LOS ANGELES -- Dodgers pitcher Brandon McCarthy will miss the rest of the season with a torn elbow ligament, creating a hole in the middle of the rotation for a Los Angeles team with World Series aspirations.
"This is kind of abrupt. But that's where your depth is tested, and we have a lot of viable options for that spot," manager Don Mattingly said Monday.
McCarthy left Saturday's game at San Diego in the sixth inning when he gave up his third home run of the night in an 11-8 victory. The slim right-hander had an MRI that revealed a torn ulnar collateral ligament, ending his first season with the Dodgers after four starts.
"To be fair, 31 years of use is a lot to ask for from a ligament," McCarthy posted on Twitter.
He sounded resigned to having Tommy John surgery, which would likely sideline him for 12-18 months.
"It certainly looks one direction, but I don't want to stretch it out for several months and waste everyone's time. If this is what we need to get done, we're going to get it done -- and done soon," McCarthy said. "I did everything I could to keep myself healthy. I felt fantastic for a year and a half."
McCarthy was 3-0 despite a 5.87 ERA and nine home runs allowed in 23 innings. The 10-year veteran, who turns 32 on July 7, signed a $48 million, four-year contract with the Dodgers in December after spending last season with the Arizona Diamondbacks and New York Yankees.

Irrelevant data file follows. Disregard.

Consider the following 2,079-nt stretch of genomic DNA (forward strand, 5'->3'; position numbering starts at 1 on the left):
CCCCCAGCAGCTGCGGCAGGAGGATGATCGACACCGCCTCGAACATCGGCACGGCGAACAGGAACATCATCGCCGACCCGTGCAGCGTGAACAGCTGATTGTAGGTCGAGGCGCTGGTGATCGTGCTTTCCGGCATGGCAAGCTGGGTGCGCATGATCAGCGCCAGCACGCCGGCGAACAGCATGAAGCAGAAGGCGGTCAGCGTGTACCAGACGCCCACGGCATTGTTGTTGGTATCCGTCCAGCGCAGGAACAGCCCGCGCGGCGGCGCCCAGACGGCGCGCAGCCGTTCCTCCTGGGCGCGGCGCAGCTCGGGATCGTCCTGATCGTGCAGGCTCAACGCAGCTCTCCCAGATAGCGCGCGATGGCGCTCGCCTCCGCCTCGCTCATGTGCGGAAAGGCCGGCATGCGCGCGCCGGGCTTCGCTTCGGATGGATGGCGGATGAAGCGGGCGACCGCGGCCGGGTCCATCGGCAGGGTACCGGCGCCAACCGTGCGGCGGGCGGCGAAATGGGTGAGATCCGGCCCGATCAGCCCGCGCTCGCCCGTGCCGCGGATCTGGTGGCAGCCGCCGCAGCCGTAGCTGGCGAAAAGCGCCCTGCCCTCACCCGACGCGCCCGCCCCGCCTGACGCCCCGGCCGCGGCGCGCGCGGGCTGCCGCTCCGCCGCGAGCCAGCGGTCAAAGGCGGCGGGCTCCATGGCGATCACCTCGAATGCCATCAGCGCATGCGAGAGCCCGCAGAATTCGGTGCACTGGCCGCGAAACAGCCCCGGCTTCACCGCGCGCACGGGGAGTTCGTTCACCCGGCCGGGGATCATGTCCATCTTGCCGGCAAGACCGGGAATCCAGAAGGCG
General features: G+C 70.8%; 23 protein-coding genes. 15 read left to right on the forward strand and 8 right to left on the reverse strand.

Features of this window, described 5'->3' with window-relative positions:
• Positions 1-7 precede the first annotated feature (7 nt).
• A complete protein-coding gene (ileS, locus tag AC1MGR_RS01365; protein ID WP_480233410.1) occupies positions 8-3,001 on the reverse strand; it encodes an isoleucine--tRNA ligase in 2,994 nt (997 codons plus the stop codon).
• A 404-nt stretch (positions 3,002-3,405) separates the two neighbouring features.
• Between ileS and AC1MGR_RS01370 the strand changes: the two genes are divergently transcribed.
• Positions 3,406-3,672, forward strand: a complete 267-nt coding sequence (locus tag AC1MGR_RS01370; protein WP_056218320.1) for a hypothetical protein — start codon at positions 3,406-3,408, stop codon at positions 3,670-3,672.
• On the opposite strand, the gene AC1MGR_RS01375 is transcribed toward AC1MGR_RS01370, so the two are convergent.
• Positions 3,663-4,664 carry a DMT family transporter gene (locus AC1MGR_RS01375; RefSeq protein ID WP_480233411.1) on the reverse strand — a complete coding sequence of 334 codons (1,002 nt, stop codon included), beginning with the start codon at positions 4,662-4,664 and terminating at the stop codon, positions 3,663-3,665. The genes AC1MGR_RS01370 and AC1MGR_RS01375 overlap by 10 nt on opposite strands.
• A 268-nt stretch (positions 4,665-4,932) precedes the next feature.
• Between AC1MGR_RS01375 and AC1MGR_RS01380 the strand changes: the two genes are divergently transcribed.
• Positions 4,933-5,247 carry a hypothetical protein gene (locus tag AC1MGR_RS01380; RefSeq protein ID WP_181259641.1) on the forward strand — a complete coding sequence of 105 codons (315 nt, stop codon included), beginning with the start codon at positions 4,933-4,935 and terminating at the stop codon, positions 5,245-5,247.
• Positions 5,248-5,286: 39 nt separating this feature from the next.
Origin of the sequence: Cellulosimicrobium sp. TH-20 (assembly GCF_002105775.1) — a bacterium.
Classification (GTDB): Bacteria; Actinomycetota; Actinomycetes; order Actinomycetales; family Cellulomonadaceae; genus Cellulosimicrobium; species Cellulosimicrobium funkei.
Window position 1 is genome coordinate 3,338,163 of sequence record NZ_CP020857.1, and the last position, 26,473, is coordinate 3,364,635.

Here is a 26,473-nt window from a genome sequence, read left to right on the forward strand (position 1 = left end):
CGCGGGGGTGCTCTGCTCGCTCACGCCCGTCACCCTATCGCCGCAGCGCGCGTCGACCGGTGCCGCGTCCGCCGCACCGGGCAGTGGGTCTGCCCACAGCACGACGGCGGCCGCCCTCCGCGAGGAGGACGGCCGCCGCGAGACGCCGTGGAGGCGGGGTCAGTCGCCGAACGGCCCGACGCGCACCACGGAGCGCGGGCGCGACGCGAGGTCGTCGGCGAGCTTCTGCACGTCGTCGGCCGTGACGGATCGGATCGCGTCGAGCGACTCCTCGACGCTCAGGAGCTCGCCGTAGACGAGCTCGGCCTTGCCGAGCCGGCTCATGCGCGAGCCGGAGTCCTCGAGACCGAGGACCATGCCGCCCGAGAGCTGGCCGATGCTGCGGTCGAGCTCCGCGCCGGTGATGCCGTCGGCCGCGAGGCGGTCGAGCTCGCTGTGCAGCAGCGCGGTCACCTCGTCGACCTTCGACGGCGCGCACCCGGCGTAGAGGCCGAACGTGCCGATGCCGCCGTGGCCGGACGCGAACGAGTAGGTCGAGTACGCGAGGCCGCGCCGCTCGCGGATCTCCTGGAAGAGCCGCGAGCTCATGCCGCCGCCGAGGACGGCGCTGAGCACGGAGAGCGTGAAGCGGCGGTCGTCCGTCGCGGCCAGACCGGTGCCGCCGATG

"All the manual tests came back, and the ligament wasn't firing up at all. The doctor tested it and said the ligament feels fine. Then, once we looked at the film, we saw that wasn't the case," McCarthy said. "I'm obviously disappointed, but there's no need to mope about it. It's the longest [layoff] I've ever had, but I've had way worse news delivered to me."
McCarthy was placed on the 15-day disabled list Monday, retroactive to April 26. Left-hander Adam Liberatore was recalled from Triple-A Oklahoma City.
"I really expected him to go on the DL today. But we thought more along the lines of tendinitis or something like that, and that he was going to bounce back from this," Mattingly said. "He talked about having something similar last year and be able to pitch through it. So I looked at it from the bright side of it, and I felt like that's what I was going to hear today. But I saw Stan's face (head trainer Stan Conte), I knew right away it wasn't going to be good news."
This is McCarthy's 11th trip to the DL since making his major league debut with the Chicago White Sox in 2005, but none of the previous ones were due to an elbow injury. He has pitched for six teams, including Texas and Oakland, and is 55-65 with a 4.13 ERA.
"You hear the comment a lot about 'next man up,' and somebody's going to have to step forward and pitch well. That's what we'll really expect to happen," Mattingly said. "We still feel good about our club, and we have to find a way to get it done."
For now, the club has no plans to look elsewhere for starting pitchers.
"Historically, April/May trades are pretty uncommon. So for the most part, we are going to look inside [the organization]," said Andrew Friedman, the Dodgers' president of baseball operations. "We have a number of interesting candidates -- Scott Baker pitched well yesterday. So we'll take some time, focus internally right now and we'll see what we have. Then we will wake up in June and scout other organizations throughout the next six weeks and try to figure out where to go from there.
"We talk so much about depth, and you never have enough," Friedman said. "But immediately, my thoughts went to Brandon. He had never had an elbow injury when we signed him, so this falls into this happening to anyone' category. Obviously, it's a really difficult place to be for a competitor -- to be out for a year. We told him we will stand behind him and get through this."